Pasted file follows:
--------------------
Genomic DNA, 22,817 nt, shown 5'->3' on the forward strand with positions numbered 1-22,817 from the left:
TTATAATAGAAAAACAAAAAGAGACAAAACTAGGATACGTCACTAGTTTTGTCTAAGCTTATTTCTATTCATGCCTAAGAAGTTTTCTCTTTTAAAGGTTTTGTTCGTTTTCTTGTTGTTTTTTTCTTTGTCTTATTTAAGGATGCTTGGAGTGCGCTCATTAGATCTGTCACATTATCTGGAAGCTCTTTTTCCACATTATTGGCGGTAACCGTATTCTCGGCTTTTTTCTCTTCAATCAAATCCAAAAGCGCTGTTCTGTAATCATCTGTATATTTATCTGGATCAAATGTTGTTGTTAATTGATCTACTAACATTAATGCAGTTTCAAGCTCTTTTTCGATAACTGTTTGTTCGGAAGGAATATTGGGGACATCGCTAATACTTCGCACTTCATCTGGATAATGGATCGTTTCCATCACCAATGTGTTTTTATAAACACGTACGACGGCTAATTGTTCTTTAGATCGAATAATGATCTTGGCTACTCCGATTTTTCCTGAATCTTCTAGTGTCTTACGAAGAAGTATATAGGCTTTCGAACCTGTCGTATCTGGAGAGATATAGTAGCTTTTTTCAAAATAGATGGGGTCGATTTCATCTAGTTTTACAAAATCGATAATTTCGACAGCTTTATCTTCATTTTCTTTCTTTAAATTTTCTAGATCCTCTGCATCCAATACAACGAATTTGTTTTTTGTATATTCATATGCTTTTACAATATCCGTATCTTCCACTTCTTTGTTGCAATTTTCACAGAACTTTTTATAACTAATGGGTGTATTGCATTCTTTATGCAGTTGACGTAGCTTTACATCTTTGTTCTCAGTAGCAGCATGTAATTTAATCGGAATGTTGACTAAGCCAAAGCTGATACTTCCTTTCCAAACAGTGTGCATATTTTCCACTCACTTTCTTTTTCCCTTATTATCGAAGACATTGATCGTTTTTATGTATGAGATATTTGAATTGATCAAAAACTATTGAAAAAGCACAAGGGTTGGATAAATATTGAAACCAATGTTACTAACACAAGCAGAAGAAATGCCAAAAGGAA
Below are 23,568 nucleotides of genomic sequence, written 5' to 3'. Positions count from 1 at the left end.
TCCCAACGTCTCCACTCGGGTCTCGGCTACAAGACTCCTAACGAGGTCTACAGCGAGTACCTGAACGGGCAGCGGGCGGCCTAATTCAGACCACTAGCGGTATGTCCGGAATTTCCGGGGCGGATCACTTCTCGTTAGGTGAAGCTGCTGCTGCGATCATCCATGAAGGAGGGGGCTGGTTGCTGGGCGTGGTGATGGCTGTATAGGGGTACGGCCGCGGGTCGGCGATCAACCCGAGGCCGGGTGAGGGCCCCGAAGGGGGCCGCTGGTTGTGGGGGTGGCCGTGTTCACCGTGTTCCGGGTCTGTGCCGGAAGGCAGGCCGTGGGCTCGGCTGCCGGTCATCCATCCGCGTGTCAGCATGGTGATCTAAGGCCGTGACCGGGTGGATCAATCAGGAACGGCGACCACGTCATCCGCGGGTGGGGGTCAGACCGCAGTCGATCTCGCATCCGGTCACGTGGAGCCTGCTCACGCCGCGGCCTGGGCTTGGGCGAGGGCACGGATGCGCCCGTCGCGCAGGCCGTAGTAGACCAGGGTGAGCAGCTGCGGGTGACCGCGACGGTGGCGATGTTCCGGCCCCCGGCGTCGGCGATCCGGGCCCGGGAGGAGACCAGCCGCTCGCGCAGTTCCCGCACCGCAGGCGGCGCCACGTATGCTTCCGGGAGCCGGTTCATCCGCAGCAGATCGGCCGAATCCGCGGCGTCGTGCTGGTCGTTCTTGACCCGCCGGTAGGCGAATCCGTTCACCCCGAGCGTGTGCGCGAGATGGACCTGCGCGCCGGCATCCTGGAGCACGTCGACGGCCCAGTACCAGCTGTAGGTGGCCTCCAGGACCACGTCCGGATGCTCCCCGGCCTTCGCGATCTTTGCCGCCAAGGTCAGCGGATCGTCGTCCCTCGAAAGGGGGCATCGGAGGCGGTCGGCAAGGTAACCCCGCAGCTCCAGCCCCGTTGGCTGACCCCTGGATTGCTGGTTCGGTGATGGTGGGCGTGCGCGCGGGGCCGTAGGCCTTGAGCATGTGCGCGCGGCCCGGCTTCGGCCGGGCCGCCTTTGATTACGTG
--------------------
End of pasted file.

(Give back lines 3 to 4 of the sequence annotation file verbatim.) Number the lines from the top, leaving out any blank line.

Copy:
Below are 23,568 nucleotides of genomic sequence, written 5' to 3'. Positions count from 1 at the left end.
TCCCAACGTCTCCACTCGGGTCTCGGCTACAAGACTCCTAACGAGGTCTACAGCGAGTACCTGAACGGGCAGCGGGCGGCCTAATTCAGACCACTAGCGGTATGTCCGGAATTTCCGGGGCGGATCACTTCTCGTTAGGTGAAGCTGCTGCTGCGATCATCCATGAAGGAGGGGGCTGGTTGCTGGGCGTGGTGATGGCTGTATAGGGGTACGGCCGCGGGTCGGCGATCAACCCGAGGCCGGGTGAGGGCCCCGAAGGGGGCCGCTGGTTGTGGGGGTGGCCGTGTTCACCGTGTTCCGGGTCTGTGCCGGAAGGCAGGCCGTGGGCTCGGCTGCCGGTCATCCATCCGCGTGTCAGCATGGTGATCTAAGGCCGTGACCGGGTGGATCAATCAGGAACGGCGACCACGTCATCCGCGGGTGGGGGTCAGACCGCAGTCGATCTCGCATCCGGTCACGTGGAGCCTGCTCACGCCGCGGCCTGGGCTTGGGCGAGGGCACGGATGCGCCCGTCGCGCAGGCCGTAGTAGACCAGGGTGAGCAGCTGCGGGTGACCGCGACGGTGGCGATGTTCCGGCCCCCGGCGTCGGCGATCCGGGCCCGGGAGGAGACCAGCCGCTCGCGCAGTTCCCGCACCGCAGGCGGCGCCACGTATGCTTCCGGGAGCCGGTTCATCCGCAGCAGATCGGCCGAATCCGCGGCGTCGTGCTGGTCGTTCTTGACCCGCCGGTAGGCGAATCCGTTCACCCCGAGCGTGTGCGCGAGATGGACCTGCGCGCCGGCATCCTGGAGCACGTCGACGGCCCAGTACCAGCTGTAGGTGGCCTCCAGGACCACGTCCGGATGCTCCCCGGCCTTCGCGATCTTTGCCGCCAAGGTCAGCGGATCGTCGTCCCTCGAAAGGGGGCATCGGAGGCGGTCGGCAAGGTAACCCCGCAGCTCCAGCCCCGTTGGCTGACCCCTGGATTGCTGGTTCGGTGATGGTGGGCGTGCGCGCGGGGCCGTAGGCCTTGAGCATGTGCGCGCGGCCCGGCTTCGGCCGGGCCGCCTTTGATTACGTG